"You live with someone year after year, you think you've heard all the stories....but you never have."
This is a new author to me although I have since realised that Sallis has a huge back catalogue and no less that 16 novels to his name! He is also the author of short stories, essays and poems. He has reviewed books for the LA Times, New York Times and Washington Post and is the winner of several literary prizes. The praise for this book is impressive and he is clearly highly regarded within the world of crime fiction.
In the woods outside the town of Willnot, the remains of several people have suddenly been discovered, unnerving the community and unsettling Hale, the town's all-purpose general practitioner, surgeon, and town conscience. At the same time, Bobby Lowndes--his military records disappeared, being followed by the FBI--mysteriously reappears in his hometown, at Hale's door. Over the ensuing months, the daily dramas Hale faces as he tends to his town and to his partner, Richard, collide with the inexplicable vagaries of life in Willnot. And when a gunshot aimed at Lowndes critically wounds Richard, Hale's world is truly upended.
Firstly, I am not sure exactly how to categorise this novel. For me the blurb was a little misleading as although there is indeed shooting, crime, mystery and dead bodies, this is not really a "crime thriller" in the traditional or presumed sense.
This is a book about a small, introvert town in America. It is a book driven by characters rather than plot- snapshots of ordinary people making sense of the their world. It is a slim volume of a mere 192 pages but memorable and resonating. This isn't really the sort of thing I would usually read, but isn't this the way you discover those stunning hidden gems which stay with you? The effect it had on me was rather like the effect of John Edward Williams' "Stoner"- albeit a much more witty and eccentric kind of story, but I felt I was reading something of an American "classic".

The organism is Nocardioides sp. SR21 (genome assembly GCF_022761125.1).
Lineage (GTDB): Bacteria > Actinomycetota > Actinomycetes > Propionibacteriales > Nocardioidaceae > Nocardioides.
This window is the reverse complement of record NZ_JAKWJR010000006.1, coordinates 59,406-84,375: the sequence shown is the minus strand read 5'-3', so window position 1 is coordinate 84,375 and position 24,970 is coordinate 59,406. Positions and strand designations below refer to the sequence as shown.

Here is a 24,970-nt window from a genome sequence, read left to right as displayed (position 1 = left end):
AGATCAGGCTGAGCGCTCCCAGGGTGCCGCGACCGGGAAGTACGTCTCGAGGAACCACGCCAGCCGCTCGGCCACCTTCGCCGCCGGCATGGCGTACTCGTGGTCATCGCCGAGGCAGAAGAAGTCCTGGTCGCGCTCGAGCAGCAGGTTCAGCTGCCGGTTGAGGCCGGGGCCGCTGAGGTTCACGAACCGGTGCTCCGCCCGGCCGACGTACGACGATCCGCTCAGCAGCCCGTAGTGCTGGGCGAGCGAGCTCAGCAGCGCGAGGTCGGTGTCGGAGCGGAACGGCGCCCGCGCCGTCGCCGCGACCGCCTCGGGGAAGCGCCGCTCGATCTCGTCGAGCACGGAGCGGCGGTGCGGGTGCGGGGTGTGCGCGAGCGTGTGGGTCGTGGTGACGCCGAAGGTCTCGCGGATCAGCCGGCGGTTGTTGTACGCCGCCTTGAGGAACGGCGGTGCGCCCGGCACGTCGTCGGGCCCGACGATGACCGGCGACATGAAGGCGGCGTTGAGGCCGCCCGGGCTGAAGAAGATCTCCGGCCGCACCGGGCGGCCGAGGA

Dr Lama Hale is our central protagonist - general practitioner, surgeon and town conscience. He is intelligent, empathetic, insightful and his narrative combines the suspense, action and intrigue of the plot as he recounts his involvement with the lives of the other townsfolk, the endless calls made upon him and his personal relationships, alongside poetic and lyrical observations of nature and the human condition. The language is taut, stripped down, exacting and immensely powerful.
"Out my west window an orange sun held on, flattening itself crablike against the horizon to gain a few more moments."
There is great contrast in the book. Life in Willnot continues as attempts are made to make sense of the remains discovered and the return of Bobby Lowndes while the news from the rest of America filters through almost unnoticed and definitely unaffecting - "Yesterday in the school cafeteria of a nondescript town in Ohio, a 16 year old pulled a gun from his Fender Champ lunchbox and began firing........In Willnot, Richard and I sat over a late breakfast of biscuits ....the day stretched out ahead of us..." There is something more shocking in this understated commentary and such juxtaposition creates a dark affecting tension.
"Nobody talked about the bodies anymore, or the shooting, but these were tucked away at the back of our minds and hung, if not palpably then patently, in the air we breathed. Willnot was a lake into which rocks had been thrown; mud still swirled."
This is a literary gem. This is the work of a talented author with an absolute gift for language and brevity. For me, I would recommend this book to people who like "Stoner" or Hemingway as well as readers of crime fiction and American Literature.
My thanks to @NoExitPress for a copy of this book in return for an honest review - I'm so pleased to have discovered a new author who to my embarrassment I had not ever come across before, and to have enjoyed something outside my usual selection.
"Willnot"was published by No Exit Press in June 2016 and for more information please go to no exit.co.uk/willnot or follow on Twitter @NoExitPress
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